P2P is emerging as a major paradigm for developing networked applications. However, the wide spread of P2P applications also exposes a fundamental issue in current network management and control.
In particular, the P4P project argues that there is a fundamental issue in traditional network management and control: emerging applications can have tremendous flexibility in how the data is communicated, and thus, they should be an integral part of network management and control.
However, if end hosts are to participate in network resource optimizations, then the networks cannot continue to be opaque but need to export their status and policy information. As a result, P4P, which stands for provider portal for P2P, allows explicit communications between network providers and applications.
P4P Design Overview
The P4P framework consists of a control-plane component and a data-plane component.
In the control plane, P4P introduces iTrackers to provide portals for P2P to communicate with network providers. The introduction of iTrackers allows P4P to divide traffic control responsibilities between P2P and providers, and also makes P4P incrementally deployable and extensible.
Specifically, each network provider, be it a conventional commercial network provider (e.g., AT&T), a university campus network, or a virtual service provider (e.g., Akamai), maintains an iTracker for its network. A P2P client obtains the IP address of the iTracker of its local provider through DNS query (with a new DNS record type P4P). Standard techniques can be applied to allow for multiple iTrackers in a given domain, especially for fault tolerance and scalability. An iTracker provides a portal for three kinds of information regarding the network provider: network status/topology; provider guidelines/policies; and network capabilities.
In the data plane, P4P allows routers on the data plane to give fine-grained feedback to P2P and enable more efficient usage of network resources. Specifically, routers can mark the ECN bits of TCP packets (or a field in a P2P header), or explicitly designate flow rates using XCP-like approaches; end hosts then adjust their flow rates accordingly. For instance, a multihomed network can optimize financial cost and improve performance through virtual capacity computed based on 95-percentiles. When the virtual capacity is approached, routers mark TCP packets and end hosts reduce their flow rates accordingly; thus the network provider can both optimize its cost and performance and allocate more bandwidth to P2P flows. We emphasize that the data plane component is optional and can be incrementally deployed. <-->
Control Plane Overview: iTrackers Interfaces and Functions
Here is a picture showing the potential entities in the P4P framework: iTrackers owned by individual network providers, appTrackers in P2P systems, and P2P clients (or peers for short). Not all entities might interact in a given setting. For example, trackerless systems do not have appTrackers. P4P does not dictate the exact information flow, but rather provides only a common messaging framework, with control messages encoded in XML for extensibility.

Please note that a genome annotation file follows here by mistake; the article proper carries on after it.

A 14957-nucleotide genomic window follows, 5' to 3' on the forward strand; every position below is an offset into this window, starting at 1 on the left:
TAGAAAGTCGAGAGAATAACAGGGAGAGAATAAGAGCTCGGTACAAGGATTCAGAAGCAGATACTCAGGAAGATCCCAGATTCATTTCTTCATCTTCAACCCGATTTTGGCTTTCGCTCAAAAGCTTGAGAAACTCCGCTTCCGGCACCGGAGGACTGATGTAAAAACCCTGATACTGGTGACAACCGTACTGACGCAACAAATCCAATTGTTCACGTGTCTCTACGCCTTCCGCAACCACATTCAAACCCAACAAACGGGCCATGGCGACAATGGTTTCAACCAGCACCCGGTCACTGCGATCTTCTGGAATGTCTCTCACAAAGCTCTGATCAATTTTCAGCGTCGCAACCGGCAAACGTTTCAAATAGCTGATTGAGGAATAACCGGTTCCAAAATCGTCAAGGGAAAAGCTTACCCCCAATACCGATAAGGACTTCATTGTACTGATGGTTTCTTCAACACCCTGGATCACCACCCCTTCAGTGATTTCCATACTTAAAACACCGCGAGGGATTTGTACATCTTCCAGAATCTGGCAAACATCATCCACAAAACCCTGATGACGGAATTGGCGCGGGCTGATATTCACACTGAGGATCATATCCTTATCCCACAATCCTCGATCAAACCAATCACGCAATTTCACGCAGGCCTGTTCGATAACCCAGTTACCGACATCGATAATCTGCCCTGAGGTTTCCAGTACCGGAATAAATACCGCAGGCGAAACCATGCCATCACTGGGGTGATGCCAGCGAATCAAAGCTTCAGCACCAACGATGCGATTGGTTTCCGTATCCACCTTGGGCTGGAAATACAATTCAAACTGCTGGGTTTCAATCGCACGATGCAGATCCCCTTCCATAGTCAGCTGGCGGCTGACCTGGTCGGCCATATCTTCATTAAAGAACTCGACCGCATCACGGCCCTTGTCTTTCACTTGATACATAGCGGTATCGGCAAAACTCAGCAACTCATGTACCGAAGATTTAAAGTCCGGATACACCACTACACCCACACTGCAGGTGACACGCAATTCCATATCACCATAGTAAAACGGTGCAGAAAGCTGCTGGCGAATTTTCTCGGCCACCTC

Entities and interactions between P4P components
A network provider may choose to implement a subset of the interfaces. The richness of information conveyed is also determined by the network provider. Note that a network provider may also enforce some access control to the interfaces to preserve security and privacy.
The info interface allows others, typically peers inside the provider network, to obtain network topology and status. Specifically, given a query for an IP address inside the network, the interface maps the IP address to a (ASID, PID, LOC) tuple, where ASID is the ID of the network provider (e.g., its AS number), PID is an opaque ID assigned to a group of network nodes, and LOC is a virtual or geographical coordinate of the node. Note that the opaque PID is used to preserve provider privacy at a coarse grain (e.g., a network provider can assign two PIDs to nodes at the same point of presence or PoP). Note also that LOC can be used to compute network proximity, which can be helpful in choosing peers. When sending an info query, a peer may optionally include its swarm ID (e.g., info hash of a torrent). The iTracker may keep track of peers participating in a swarm.
The policy interface allows others, for example peers or appTrackers, to obtain policies and guidelines of the network. Policies specify how a network provider would like its networks to be utilized at a high level, typically regardless of P2P applications; while guidelines are specific suggestions for P2P to use the network resources. To name a few examples of network policies: (1) traffic ratio balance policy, defining the ratio between inbound and outbound traffic volumes, for interdomain peering links; (2) coarse-grain time-of-day link usage policy, defining the desired usage pattern of specific links (e.g., avoid using links that are congested during peak times); and (3) fine-grain link usage policy. An example of network guidelines is that a network provider computes peering relationships for clusters of peers (e.g., clustered by PID). The policy interface can also return a set of normalized inter-PID costs, which indicate costs incurred to the provider when peers in two PIDs communicate.
The capability interface allows others, for example peers or content providers (through appTrackers), to request network providers' capabilities. For example, a network provider may provide different classes of services or on-demand servers in its network. Then an appTracker may ask iTrackers in popular domains to provide such servers and then use them as peers to accelerate P2P content distribution.